The pioneering’s artist’s abstraction is brought to the forefront at the gallery, joining the aesthetic and the political into one common body

On an unusually warm night in January 1982, in San Juan, Puerto Rico, Felix Gonzalez-Torres and his collaborator Aleida Amador placed 200-pound blocks of ice inside the Casa Aboy, positioning them so that they just touched one another. As the ice melted, water poured onto the floor, reaching toward the viewers’ feet. The presentation, Óxido: sueños sobre una cama de hielo, or, Rust: dreams on an ice bed, used vacationing as a metaphor for colonialism on the Caribbean island. The project ultimately culminated in Gonzalez-Torres himself assuming the role of the tourist, undressing down to a blue swim thong, massaging suntan oil onto his body, and laying on the ice bed in a pose resembling that of Michelangelo’s Adam.

Gonzalez-Torres distanced himself from this early “non-work” performance as he neared his death from AIDS-related causes, at just 38 years old. Partly, this was because he was already seen as a trailblazing forefather of relational aesthetics, and one of the most important artists of his generation: Two years before his death, a solo exhibition at the Guggenheim institutionally canonized him. But now, nearly three decades later, two works he never fully realized are being presented at David Zwirner Gallery for the very first time.

Installation view, Felix Gonzalez-Torres, David Zwirner, New York, January 12—February 25, 2023. Courtesy of David Zwirner

Óxido: sueños sobre una cama de hielo was a precursor to this current exhibition, which embeds performance within objects. You could be forgiven for thinking its first room is a void, a space of emptiness; it is, in fact, one of the most profound double portraits in art history. It can be seen as radically related to a pioneer work of queer abstraction—modernist Marsden Hartley’s 1914 painting Portrait of a German Officer, in which he depicted his love, Karl von Freyburg, with only flat planes of symbols, military badges, numbers, and initials. Here, with “Untitled” (Portrait of the Magoons), there are no images at all—only words and dates painted high on the wall. There is no standalone figure, but rather a collection of non-chronological memories of Nancy and Robert Magoon (“Bob and Nancy 1978,” “Aspen Home 1981”), major world events (“I have a dream… 1963,” “H-Bomb 1954”), and personal memories from Gonzalez-Torres himself (“Mother 1986”), showing how our multiple selves are shaped by what can’t be immediately seen.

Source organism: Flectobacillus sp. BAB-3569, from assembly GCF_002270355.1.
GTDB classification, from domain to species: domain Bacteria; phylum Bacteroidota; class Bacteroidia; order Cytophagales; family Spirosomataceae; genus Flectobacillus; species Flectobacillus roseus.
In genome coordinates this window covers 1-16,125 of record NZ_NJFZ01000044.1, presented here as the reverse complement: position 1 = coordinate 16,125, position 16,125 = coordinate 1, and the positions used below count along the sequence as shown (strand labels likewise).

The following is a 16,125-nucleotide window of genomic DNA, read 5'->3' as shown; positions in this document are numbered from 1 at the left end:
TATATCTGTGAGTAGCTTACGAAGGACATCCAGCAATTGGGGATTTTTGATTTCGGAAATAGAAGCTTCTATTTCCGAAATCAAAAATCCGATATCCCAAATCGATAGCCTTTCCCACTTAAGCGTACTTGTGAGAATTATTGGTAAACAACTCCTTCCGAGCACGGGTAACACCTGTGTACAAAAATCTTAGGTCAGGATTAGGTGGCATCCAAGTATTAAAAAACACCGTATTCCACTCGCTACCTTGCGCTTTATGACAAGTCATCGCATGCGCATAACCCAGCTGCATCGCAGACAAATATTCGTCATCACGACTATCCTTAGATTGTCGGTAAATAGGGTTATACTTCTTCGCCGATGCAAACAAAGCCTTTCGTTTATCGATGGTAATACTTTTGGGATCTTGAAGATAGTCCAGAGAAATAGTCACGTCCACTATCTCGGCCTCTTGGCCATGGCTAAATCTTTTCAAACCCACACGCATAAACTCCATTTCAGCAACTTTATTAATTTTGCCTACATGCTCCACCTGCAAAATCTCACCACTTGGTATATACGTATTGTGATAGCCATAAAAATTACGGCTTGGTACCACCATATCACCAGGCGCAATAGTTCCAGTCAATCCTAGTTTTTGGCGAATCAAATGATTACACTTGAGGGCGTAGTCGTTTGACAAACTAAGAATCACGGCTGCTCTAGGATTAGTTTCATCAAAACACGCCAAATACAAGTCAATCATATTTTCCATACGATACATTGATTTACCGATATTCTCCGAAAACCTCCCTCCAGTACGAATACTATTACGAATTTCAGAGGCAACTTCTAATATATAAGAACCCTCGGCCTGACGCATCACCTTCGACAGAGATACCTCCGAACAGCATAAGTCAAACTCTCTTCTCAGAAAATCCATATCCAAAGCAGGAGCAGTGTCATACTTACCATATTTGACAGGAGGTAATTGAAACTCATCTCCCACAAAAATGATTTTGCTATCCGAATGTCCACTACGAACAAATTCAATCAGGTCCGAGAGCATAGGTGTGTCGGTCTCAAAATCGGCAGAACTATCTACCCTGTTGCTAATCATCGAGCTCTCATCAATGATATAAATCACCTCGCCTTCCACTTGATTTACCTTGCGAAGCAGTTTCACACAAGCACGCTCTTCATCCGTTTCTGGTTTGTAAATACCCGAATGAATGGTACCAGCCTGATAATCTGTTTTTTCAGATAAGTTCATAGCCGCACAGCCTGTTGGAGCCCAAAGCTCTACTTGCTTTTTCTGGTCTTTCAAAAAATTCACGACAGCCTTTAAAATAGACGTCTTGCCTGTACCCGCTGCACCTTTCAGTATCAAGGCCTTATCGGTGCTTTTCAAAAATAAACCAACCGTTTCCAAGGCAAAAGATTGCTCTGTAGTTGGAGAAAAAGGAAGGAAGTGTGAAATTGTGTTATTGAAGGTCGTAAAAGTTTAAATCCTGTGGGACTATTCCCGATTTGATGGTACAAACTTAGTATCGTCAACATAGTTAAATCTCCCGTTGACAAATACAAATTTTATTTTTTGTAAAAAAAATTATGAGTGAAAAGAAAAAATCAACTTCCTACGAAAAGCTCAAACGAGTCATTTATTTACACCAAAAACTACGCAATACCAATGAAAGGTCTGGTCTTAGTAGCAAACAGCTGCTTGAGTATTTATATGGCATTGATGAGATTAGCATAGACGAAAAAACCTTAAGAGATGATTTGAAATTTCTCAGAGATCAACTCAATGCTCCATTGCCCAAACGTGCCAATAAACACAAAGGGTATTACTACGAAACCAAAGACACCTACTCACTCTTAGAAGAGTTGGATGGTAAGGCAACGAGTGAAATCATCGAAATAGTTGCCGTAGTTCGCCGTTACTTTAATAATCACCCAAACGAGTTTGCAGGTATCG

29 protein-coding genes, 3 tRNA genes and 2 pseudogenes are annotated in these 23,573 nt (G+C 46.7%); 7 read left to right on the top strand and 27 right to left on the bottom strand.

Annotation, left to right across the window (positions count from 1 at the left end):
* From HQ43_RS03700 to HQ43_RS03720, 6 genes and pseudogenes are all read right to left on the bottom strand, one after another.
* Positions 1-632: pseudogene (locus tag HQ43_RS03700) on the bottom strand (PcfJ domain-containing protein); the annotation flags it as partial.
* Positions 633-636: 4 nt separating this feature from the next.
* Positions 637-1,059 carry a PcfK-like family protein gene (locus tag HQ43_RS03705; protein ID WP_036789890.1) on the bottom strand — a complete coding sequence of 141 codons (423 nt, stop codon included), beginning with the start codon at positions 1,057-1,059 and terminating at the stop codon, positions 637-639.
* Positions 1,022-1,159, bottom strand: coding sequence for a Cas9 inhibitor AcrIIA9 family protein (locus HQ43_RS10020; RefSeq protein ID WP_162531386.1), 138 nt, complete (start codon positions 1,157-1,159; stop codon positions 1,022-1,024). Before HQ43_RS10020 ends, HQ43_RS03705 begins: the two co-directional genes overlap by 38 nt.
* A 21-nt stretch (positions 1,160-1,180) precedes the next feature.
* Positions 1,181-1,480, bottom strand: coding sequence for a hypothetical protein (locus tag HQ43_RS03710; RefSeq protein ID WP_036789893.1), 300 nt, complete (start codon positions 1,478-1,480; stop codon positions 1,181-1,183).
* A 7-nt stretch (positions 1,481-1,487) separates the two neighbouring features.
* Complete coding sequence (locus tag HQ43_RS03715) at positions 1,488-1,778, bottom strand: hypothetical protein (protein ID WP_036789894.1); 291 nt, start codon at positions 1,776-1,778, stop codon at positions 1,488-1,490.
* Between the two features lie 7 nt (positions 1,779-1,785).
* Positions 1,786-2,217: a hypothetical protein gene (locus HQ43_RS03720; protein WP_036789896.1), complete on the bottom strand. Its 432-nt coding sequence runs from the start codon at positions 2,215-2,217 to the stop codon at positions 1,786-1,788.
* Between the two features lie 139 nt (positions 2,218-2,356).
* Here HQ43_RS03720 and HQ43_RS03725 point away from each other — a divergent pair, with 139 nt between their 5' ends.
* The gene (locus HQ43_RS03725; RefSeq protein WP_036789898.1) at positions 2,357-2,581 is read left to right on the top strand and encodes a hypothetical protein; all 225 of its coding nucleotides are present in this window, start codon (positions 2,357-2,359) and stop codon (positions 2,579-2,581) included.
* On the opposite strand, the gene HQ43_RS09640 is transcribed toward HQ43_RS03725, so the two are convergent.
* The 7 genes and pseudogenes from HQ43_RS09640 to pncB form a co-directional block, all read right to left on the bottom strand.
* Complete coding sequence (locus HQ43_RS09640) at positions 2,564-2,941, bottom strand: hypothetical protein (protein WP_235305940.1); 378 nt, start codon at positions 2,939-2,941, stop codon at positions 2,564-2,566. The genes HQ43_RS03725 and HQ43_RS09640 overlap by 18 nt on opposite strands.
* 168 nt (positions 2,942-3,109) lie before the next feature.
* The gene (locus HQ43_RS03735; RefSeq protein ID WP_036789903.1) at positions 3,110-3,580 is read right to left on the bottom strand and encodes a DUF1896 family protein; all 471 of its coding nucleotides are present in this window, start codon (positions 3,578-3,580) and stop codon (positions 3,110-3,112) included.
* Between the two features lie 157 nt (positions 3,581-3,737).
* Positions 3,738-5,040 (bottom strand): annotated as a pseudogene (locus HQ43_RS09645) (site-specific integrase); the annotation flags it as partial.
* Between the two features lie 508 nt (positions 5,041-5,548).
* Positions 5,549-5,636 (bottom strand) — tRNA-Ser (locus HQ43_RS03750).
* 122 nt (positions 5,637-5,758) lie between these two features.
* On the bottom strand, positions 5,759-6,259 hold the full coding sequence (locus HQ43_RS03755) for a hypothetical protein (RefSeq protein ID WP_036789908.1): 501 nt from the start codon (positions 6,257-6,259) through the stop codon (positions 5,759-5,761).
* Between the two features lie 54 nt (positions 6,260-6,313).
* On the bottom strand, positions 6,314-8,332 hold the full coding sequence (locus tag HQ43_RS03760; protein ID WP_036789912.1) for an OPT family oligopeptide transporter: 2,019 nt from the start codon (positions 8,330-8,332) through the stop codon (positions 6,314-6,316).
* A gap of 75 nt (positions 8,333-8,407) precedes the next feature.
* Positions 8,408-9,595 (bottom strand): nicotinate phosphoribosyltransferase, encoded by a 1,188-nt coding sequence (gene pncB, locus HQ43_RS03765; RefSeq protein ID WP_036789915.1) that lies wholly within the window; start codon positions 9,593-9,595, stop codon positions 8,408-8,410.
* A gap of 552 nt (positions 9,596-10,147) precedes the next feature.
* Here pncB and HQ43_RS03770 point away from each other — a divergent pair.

In the rear room of the first gallery is “Untitled” (Sagitario), consisting of two tangential, 12-foot, circular pools of water with a nearly invisible opening at a single point of contact. It recalls the life-giving moment of touch between two men, metaphorically and symbolically abstracted into the idea of doubling, coupling, or—more literally—the motif of two circles. A double self-portrait dissolves into abstract, minimalist shapes, recalling how love gives us a reason to live, but can also destroy us if we lose it. Here, we might recall Caravaggio’s queer masterpiece, of the young Narcissus fatally falling in love with the boy in the pool of water. The title poetically refers to the constellation of Sagittarius, which contains two stars closely bound together, eventually to be engulfed by two black holes that will touch and merge together. More personally, it also refers to the artist, who was a Sagittarius himself.

Installation view, Felix Gonzalez-Torres, David Zwirner, New York, January 12—February 25, 2023. Courtesy of David Zwirner

Gonzalez-Torres’s abstraction was a matter of survival. At the height of the AIDS crisis, it brought people together in solidarity, because it could stand for many things at once. Unlike overtly political artworks (“The Government Has Blood on Its Hands. One AIDS Death Every Half Hour”), Gonzales-Torres’s work was not easily marked as rooted in activism, and therefore could hide in plain sight amid government censorship. His two circles are code-switching, generative, open-ended, and unending. One can read them as the sign for infinity, or two wedding rings, at a time before gay marriage was legal. They ask us to approach them ethically—throwing a penny could disrupt the fragility of the work—yet they are indestructible, replenishable.

Each morning, there is more liquid exchange between the two pools—including the possibility of viral contamination through love or lust. But as the day progresses, and as the wells dry, the bond can become broken; one lover will always die before the other. Like all the other works in this exhibition—a pile of candy, words and portraits painted on the walls, billboards—the pools are manifestations of everyday material. As they appear, they can also disappear.

The work is emblematic of Gonzalez-Torres’s oeuvre as a whole: an imperceptible joining of the public and private, the artistic and the political, the aesthetic and conceptual in one common body. His practice is a powerful reminder of the fleeting nature of life. It’s the lingering memory of a joyous dream, of a hot night on the beach in San Juan, perhaps looking into the night sky, at the two stars of Sagittarius, with the one you love.